The Circuit de Catalunya, located around 20 kilometres north of Barcelona, was added to the calendar in 1992, when it hosted the European Grand Prix, before changing to the Grand Prix of Catalunya in 1996. It is a fast and demanding track with a long main straight of 1,047m, which allows the 800cc machines to hit top speeds potentially in excess of 325km/h, and some hard-braking areas such as turn one and the “La Caixa” corner at the end of the shorter back straight, as well as some fast and flowing corners. The combination of long corners and variations in camber calls for a balanced chassis set-up and puts huge demand on front tyre durability and feel. The track was resurfaced in 2005 but many riders still complain about the bumps caused by F1 testing and racing.

—  HRC Preview

The MotoGP World Championship arrives at Spain’s crucible of grand prix racing with three candidates in the thick of the championship and a fourth looking to rebound and repeat his 2008 victory at Barcelona’s majestic Circuito de Catalunya (called Montmeló by locals).

The area around Barcelona has produced more MotoGP racers than anywhere else in the world and the best among them is Repsol Honda’s Dani Pedrosa, the 2008 race winner. Just days prior to the start of the GP weekend Pedrosa confirmed that he wouldn’t allow injuries suffered in the previous race in Mugello to keep him from defending his title. The 23-year-old hails from Castellar del Valles, not 30kms from the circuit, and can count on the support of a weekend crowd that should approach 200,000. Pedrosa, who now makes his home in London, spent the one weekend break between races resting and had one final checkup before getting the green light to race.

Pedrosa won last year’s race by 2.8s, setting a new lap record along the way. It was one of Honda’s seven wins at the Montmeló circuit, which has hosted a round of the World Championship since 1992, and where Spaniards have excelled.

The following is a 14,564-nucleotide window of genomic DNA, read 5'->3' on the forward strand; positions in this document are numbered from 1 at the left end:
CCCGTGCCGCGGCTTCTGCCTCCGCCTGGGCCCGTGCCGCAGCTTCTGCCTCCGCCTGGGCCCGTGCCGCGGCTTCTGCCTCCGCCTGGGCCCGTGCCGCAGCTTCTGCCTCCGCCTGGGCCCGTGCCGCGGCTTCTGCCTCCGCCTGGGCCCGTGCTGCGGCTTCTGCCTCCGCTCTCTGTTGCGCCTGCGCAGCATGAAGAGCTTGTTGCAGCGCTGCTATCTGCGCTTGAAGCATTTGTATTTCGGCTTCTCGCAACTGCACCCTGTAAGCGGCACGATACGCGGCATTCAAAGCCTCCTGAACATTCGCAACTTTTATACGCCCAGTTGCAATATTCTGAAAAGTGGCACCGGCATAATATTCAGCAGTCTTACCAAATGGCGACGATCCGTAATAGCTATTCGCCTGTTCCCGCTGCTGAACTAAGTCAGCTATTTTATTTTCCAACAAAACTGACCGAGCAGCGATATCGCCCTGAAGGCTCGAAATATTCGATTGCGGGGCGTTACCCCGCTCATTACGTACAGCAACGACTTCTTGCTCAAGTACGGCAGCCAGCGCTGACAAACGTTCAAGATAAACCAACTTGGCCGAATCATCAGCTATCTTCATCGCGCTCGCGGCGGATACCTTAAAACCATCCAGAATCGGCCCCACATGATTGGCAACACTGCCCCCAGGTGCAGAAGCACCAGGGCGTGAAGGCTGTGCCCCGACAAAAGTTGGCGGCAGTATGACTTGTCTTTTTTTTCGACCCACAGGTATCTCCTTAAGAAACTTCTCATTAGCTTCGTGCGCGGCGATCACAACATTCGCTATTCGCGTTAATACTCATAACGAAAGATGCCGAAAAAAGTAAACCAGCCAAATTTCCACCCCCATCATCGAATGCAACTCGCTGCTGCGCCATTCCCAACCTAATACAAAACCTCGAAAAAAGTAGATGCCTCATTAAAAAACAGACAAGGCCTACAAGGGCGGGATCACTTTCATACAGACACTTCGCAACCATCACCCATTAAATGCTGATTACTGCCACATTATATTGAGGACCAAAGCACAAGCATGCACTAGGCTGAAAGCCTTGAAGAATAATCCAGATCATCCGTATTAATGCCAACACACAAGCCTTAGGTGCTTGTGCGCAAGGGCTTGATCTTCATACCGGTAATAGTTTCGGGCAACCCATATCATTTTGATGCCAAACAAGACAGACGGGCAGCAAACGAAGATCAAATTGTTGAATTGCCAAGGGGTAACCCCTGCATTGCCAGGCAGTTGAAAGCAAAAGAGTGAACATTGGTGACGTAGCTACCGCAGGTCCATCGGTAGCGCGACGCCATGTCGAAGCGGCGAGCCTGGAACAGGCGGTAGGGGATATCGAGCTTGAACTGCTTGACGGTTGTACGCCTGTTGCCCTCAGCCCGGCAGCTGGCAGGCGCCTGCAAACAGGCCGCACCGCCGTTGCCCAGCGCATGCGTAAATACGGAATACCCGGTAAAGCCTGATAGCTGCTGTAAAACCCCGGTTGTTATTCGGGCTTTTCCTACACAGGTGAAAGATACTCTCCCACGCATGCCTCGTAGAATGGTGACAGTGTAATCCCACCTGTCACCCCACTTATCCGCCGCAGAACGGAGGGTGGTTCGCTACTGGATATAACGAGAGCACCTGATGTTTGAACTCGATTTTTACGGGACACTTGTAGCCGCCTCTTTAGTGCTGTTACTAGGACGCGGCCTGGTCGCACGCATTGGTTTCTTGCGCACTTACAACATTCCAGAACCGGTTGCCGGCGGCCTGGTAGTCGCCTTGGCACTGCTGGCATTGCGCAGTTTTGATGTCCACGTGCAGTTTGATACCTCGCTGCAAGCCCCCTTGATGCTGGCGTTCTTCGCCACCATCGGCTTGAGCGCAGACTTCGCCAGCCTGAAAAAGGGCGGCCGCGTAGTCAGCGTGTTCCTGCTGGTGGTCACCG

Carlos Checa, who was born in Sant Fruitós de Bages, just north of Pedrosa’s hometown, won the`1996 race on the venerable Honda NSR500. Mick Doohan won the next two before Alex Criville, also from the Barcelona area, won in 1999. Pedrosa also has wins in the 125cc and 250cc classes at Montmeló.

The 2009 Catalunya GP is the sixth race of a season that has three riders currently separated by just nine points at the top of the MotoGP point standings, followed by Pedrosa and Repsol Honda teammate Andrea Dovizioso. Entering the previous round in Mugello, Pedrosa was within striking distance of the leader. But Pedrosa crashed after switching from his Honda RC212V fitted with rain tyres to his second bike with slicks in the wet/dry race. The crash ended a streak of three successive podiums. Pedrosa had entered the race at less than fighting strength, the Spaniard having damaged a tendon in his right hip while fighting to maintain control during Saturday morning practice. The same episode caused an incomplete fracture in the thigh bone at the top of the femur. Doctors later determined that the race crash did no further damage.

Andrea Dovizioso makes his Repsol Honda debut at the track where he was the second Honda rider to Pedrosa in 2008. The Italian arrives in Spain riding a streak of two races where he fought for the podium, only to miss out by one position. The track is one of his favourites for its fast, flowing nature.

LCR Honda’s Randy de Puniet also lists the track north of Barcelona as one of his favourites. De Puniet won two 250cc races at Montmeló, but hasn’t been able to repeat that success in the premier ranks. The Frenchman was in the top six last year when he crashed. But his second year on the Honda RC212V makes him confident of a good result this weekend.

Toni Elias is another local hero who honed his skills on the numerous GP calibre Spanish tracks. But strangely, the San Carlo Honda Gresini rider, who grew up in Manresa, northwest of Barcelona, has yet to score a point in the premier class at Catalunya. Elias has been fighting back to full fitness following an operation to cure ‘arm pump’ in his right arm and is keen to secure a strong finish in front of the hometown crowd.

In recent races San Carlo Honda Gresini teammate Alex De Angelis hasn’t been able to equal the sixth place he earned in the season-opening race in Qatar. De Angelis has been hampered in his search for rear grip in the dry by too many wet sessions. He’s hopeful that with three dry sessions prior to the race he can make significant progress.